If you find it, buy this album!

CECIL McBEE – Alternate Spaces (LP-1979)

Label: India Navigation – IN 1043
Format: Vinyl, LP; Country: US- Released: 1979
Style: Contemporary Jazz, Modal
India Navigation Studio Recording, 1978
All Compositions By – Cecil McBee
Cover Photo By – Lucia McBee
Produced by India Navigation Company 1979

A1 - Alternate Space . . . 9:05
A2 - Consequence . . . 8:15
B1 - Come Sunrise . . . 6:43
B2 - Sorta, Kinda Blue . . . 6:35
B3 - Expression . . . 7:13

CHICO FREEMAN – Tenor & Soprano Saxes, Flute  

Bassist Cecil McBee and Chico Freeman (who triples on tenor, soprano and flute) teamed up many times during the late 1970s and '80s. Their collaborations found them playing music that was a spiritual extension on hard bop, adventurous while moving forward. On this LP, they perform five of McBee's originals in a sextet that also includes trumpeter Joe Gardner, the percussive pianist Don Pullen (a major asset to the date), drummer Allen Nelson and percussionist Don Moye. The often melodic but unpredictable music definitely holds one's interest.

If you find it, buy this album!

CECIL McBEE SEXTET – Music From The Source (LP-1978)

Label: Enja Records – enja 3019
Format: Vinyl, LP; Country: Germany - Released: 1978
Style: Free Jazz, Contemporary Jazz
Recorded "live" at Sweet Basils, N.Y.C. Date: August 2, 1977.
E. Producer: Horst Weber
Producer: Cecil McBee
Engineer : Bob Cummins
Mastering: David Baker
Cover Design: Weber/Winckelmann
Cover Photo: Gerd Chesi

A - Agnez (with respect to Roy Haynes) (Cecil McBee) . . . 19:14
B1 - God Spirit (Cecil McBee) . . . 8:15
B2 - First Song in the Day (Hal Galper) . . . 17:20

CHICO FREEMAN – Flute, Tenor Sax
JOE GARDNER – Trumpet, Flugelhorn
DON MOYE – Percussion

Other than a 1974 set for Strata-East, this post-bop effort was bassist Cecil McBee's earliest recording as a leader. With Chico Freeman (heard on tenor and flute) as the most impressive soloist, McBee performs two originals and a piece by Hal Galper in a sextet that also includes trumpeter Joe Gardner, pianist Dennis Moorman, drummer Steve McCall and Don Moye on conga. The music is spiritual in nature, sometimes quite modal and in the adventurous genre of John Coltrane without being derivative. A fine live set, one of two recorded within a two-day period at New York's Sweet Basil.

If you find it, buy this album!

Saturday, April 12, 2014

PAUL SMOKER TRIO – Come Rain Or Come Shine (1989)

Label: Sound Aspect Records –  SAS  CD 024
Format: CD, Album; Country: W.Germany - Released: 1989
Style: Free Jazz, Free Improvisation
Recorded 18-19 Aug, 1986 in Cedar Falls, Iowa
Engineer By – David Baker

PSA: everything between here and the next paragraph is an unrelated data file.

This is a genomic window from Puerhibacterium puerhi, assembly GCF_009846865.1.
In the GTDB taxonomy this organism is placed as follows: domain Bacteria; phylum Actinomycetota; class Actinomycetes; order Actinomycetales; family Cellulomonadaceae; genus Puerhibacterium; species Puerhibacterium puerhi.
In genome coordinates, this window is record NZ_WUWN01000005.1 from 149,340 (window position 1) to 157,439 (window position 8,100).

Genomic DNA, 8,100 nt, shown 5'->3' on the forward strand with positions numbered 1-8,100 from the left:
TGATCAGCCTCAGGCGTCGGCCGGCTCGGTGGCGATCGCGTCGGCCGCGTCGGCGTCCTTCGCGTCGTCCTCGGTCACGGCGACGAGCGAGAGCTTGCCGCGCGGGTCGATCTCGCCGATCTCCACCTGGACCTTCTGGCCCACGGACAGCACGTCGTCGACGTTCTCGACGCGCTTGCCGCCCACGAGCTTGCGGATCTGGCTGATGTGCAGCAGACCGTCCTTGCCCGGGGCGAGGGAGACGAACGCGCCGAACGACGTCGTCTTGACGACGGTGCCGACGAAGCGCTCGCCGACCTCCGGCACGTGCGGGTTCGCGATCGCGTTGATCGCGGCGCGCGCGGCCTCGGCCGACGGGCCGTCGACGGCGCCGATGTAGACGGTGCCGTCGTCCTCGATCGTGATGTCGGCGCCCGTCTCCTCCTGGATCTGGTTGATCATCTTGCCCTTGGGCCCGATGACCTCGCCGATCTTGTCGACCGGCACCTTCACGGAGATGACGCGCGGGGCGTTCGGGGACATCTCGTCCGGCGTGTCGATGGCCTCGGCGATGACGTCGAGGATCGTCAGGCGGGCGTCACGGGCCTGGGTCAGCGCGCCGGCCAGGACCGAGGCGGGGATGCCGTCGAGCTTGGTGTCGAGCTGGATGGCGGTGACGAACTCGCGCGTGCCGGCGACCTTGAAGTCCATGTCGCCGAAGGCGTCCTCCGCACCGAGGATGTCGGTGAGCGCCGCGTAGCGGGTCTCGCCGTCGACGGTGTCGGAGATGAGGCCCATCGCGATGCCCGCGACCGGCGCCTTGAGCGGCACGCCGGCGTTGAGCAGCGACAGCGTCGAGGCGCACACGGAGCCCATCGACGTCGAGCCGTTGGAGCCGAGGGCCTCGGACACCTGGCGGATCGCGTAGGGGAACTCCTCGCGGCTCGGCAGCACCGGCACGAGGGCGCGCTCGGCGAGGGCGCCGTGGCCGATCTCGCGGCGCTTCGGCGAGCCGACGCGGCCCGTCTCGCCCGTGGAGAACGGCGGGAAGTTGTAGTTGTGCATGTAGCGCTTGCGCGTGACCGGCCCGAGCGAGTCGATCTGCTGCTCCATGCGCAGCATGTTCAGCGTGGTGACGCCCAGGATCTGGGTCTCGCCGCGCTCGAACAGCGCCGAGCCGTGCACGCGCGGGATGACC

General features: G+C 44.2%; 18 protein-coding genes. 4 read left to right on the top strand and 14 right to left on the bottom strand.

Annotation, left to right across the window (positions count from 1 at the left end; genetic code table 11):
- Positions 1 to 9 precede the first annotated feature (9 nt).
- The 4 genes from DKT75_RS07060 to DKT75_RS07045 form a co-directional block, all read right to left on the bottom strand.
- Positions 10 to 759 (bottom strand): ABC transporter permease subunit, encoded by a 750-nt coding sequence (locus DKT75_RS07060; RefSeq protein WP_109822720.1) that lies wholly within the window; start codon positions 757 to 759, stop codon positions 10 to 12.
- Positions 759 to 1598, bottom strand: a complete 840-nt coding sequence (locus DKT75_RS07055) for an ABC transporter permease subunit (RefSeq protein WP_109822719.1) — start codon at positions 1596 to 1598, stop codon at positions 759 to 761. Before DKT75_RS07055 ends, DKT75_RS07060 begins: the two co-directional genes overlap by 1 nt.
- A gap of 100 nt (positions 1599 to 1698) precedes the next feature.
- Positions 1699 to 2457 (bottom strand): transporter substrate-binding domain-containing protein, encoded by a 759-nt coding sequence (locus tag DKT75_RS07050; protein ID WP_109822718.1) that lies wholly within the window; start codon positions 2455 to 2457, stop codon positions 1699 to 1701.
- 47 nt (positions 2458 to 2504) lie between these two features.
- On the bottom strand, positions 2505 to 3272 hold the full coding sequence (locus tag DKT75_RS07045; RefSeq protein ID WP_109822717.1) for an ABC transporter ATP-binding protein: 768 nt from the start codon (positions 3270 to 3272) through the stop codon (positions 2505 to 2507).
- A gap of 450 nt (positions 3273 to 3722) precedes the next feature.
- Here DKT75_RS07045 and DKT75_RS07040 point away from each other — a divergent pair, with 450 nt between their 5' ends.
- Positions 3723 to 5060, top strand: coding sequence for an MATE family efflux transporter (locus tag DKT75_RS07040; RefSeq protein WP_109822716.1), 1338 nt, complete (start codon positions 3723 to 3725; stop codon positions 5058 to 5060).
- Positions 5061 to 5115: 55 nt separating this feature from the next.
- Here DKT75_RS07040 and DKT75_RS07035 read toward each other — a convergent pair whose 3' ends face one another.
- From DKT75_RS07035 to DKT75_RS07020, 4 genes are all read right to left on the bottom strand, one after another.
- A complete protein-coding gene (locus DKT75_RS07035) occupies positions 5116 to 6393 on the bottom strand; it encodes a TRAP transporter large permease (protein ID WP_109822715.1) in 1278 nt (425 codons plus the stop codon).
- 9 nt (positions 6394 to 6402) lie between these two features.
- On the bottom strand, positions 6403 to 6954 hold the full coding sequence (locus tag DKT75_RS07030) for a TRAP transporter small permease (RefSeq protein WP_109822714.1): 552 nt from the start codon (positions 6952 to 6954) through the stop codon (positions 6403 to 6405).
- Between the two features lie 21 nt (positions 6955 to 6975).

Executive Producer By – Pedro de Freitas

Five years ago, Paul Smoker Trio gave his brilliant European debut in Moers. At the legendary "New Jazz Trio" with Manfred Schoof, Peter Trunk and Cee lake felt you remember, but played the Americans its Free Bop with the concentrated power of the currents of the 80s. Now, the third album by this still equally populated and the same exciting gambling trio had appeared; and yet you're looking in the latest American and West German jazz encyclopedia the name of trumpeter Paul Smoker vain. Maybe it is because he teaches away from the Media Representative peered New York in Iowa at a college. Instrumental Technically any case he needs any more than Ron Rohovit, bass, and Phil Haynes, drum kit to put his light under a bushel. In the album of humorous text is a Don Cherry, who makes on Maynard Ferguson, the speech - which also points to the crux of this music back: Paul Smoker sounds like he should be a world champion to flex its muscles in constant power play. But breaks would not have to be energetically dead moments. The excel-lent bass playing, the beneficial also in the middle and lower register he-goes to can, to appear in the rare trumpet moments without some of the worn generen energy flows; also the perfect shape consciousness of the drums then opens up new sonic spaces. These quieter periods, however, are rare; dominate the power play interactions, quite in the manner of the European new jazz of the late 60s. Pieces of you have the great joy because in the long run annoys's.

Note: Small history of composition "Come Rain Or Come Shine"

“Come Rain or Come Shine” is a wonderful composition with a fantastic melody and very challenging changes. For the jazz musician, there are many openings for altering the changes and heading in different directions harmonically.
_ By David Friesen, jazz bassist